Serious side effects of vaccinations The vaccine complications also include the so-called vaccine diseases, in which those affected develop symptoms of the disease against which they should actually be vaccinated. This is the case, for example, with around three to five percent of measles vaccinations, explained Martin Hirte from the Association for Doctors for Individual Vaccination Decisions in Herdecke (North Rhine-Westphalia). The so-called “vaccine measles” include typical symptoms of measles, such as a mild rash and fever, but are usually less severe than normal measles infections. Allergic reactions to the substances contained are also referred to as vaccination complications, with anaphylactic shocks occasionally occurring in the course of the allergic reaction to the ingredients of a vaccine dose, reports the expert. The allergic reactions can be triggered not only by the active ingredients, but also by the additives they contain, such as aluminum compounds, mercury compounds (thiomersal), formaldehyde or the chicken protein used in the production of various vaccines. The increased risk of narcolepsy (narcolepsy = sleeping sickness) most recently found in the Pandemrix flu vaccine in Scandinavian studies can also be attributed to vaccination complications (sleeping sickness caused by swine flu vaccine).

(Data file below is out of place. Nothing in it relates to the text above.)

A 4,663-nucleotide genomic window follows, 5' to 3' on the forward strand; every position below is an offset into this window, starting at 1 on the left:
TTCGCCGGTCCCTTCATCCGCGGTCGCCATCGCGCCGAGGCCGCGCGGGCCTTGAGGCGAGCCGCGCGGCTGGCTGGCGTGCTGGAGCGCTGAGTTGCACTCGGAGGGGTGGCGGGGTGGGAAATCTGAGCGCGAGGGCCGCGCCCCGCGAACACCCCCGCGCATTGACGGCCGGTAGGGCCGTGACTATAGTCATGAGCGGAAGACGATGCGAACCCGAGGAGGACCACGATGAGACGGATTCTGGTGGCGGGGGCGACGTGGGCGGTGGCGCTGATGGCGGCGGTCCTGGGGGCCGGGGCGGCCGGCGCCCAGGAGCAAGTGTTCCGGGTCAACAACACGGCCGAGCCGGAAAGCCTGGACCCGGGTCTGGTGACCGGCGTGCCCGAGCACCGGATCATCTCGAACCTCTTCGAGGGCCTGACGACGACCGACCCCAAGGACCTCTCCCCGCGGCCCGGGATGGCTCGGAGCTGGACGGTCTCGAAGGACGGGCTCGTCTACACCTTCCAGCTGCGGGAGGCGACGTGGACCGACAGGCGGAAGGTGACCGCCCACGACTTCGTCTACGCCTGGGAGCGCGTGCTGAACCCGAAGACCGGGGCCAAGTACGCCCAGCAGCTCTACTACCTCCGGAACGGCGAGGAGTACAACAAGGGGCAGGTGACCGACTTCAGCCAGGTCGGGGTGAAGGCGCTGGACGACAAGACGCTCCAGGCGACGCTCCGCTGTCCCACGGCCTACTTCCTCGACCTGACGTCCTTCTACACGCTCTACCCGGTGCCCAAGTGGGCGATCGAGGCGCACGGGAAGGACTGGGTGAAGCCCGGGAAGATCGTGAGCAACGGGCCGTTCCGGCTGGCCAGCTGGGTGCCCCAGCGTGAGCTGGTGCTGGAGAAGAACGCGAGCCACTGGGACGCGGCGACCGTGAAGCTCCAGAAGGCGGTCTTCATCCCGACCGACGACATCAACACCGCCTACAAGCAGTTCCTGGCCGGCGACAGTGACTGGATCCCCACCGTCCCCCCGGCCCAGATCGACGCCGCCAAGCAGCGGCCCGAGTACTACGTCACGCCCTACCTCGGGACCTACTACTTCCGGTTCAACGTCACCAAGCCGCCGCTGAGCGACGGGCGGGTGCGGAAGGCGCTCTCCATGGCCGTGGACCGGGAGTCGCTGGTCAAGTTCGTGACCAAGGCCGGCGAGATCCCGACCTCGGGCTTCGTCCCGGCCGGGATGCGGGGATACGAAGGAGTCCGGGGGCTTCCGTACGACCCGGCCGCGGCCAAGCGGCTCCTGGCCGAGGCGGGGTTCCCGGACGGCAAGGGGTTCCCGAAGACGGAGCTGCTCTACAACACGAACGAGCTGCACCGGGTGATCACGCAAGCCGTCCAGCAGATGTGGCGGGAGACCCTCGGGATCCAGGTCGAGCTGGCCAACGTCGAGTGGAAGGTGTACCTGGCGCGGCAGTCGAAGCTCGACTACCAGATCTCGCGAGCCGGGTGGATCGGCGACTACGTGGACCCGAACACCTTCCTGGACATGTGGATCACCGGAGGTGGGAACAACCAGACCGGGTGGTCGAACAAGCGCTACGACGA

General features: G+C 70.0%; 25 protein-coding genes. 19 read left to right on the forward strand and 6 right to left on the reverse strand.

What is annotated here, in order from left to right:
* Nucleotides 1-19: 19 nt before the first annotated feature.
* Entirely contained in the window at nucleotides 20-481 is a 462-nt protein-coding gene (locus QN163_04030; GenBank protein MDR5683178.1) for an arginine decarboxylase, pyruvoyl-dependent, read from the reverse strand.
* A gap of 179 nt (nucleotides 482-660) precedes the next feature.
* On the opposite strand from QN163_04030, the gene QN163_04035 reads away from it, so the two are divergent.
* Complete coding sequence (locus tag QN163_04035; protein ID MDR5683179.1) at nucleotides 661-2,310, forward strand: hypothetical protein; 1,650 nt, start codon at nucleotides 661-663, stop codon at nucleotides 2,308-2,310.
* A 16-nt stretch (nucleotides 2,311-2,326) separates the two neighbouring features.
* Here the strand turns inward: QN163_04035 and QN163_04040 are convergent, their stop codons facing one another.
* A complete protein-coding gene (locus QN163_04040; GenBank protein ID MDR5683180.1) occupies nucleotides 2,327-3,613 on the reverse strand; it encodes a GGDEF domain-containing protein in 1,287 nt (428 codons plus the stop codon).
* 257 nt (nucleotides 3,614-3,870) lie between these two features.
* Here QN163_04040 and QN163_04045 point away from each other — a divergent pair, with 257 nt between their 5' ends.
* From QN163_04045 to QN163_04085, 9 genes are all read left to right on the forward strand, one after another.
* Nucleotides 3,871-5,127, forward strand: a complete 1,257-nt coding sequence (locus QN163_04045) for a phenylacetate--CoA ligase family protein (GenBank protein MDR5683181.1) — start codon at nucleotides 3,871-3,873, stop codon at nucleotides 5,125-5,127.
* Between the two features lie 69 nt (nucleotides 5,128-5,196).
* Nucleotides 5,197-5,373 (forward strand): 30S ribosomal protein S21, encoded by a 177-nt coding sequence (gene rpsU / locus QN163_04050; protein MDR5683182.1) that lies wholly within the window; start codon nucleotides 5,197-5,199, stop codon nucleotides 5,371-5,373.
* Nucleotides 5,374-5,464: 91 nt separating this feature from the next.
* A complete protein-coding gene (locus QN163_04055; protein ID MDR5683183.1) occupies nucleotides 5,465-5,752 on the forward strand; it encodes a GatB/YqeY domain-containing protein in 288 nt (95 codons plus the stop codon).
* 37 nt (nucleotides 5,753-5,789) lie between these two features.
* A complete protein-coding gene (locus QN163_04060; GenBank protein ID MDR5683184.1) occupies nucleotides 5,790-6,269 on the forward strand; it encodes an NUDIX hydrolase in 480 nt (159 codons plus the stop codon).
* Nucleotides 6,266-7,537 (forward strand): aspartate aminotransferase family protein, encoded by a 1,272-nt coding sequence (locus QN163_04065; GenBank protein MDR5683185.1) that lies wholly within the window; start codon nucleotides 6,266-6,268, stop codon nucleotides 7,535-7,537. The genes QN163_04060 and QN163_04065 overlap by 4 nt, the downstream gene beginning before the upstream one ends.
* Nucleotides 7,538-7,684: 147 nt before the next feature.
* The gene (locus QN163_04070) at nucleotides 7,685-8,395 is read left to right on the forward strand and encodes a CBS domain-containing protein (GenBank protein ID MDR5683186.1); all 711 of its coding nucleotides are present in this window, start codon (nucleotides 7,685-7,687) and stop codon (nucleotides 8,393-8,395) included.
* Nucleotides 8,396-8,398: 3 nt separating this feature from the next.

Vaccine damage as a result of the side effects Overall, the vaccination complications are extremely rare, according to the STIKO chairman. The percentage of affected vaccinees is in the alcohol range and in most cases, those affected can be relieved of their symptoms with a temporary therapy, said Leidel. However, among the millions of people who are vaccinated every year, there are always significant vaccination complications that cause permanent damage to health - so-called vaccine damage. The most common types of vaccine damage include serious illnesses such as “Guillain-Barré syndrome, an inflammation of the nerves that can lead to paralysis and muscle weakness,” explained Martin Hirte. The syndrome, which was originally known as a result of certain infectious diseases, has already occurred several times with different vaccinations, such as flu vaccinations or TBE vaccinations (TBE = early summer meningoencephalitis), the expert reported. In addition, there have been cases of vaccine encephalitis, i.e. inflammation of the brain, after certain vaccinations such as whooping cough vaccination, shepherd explained.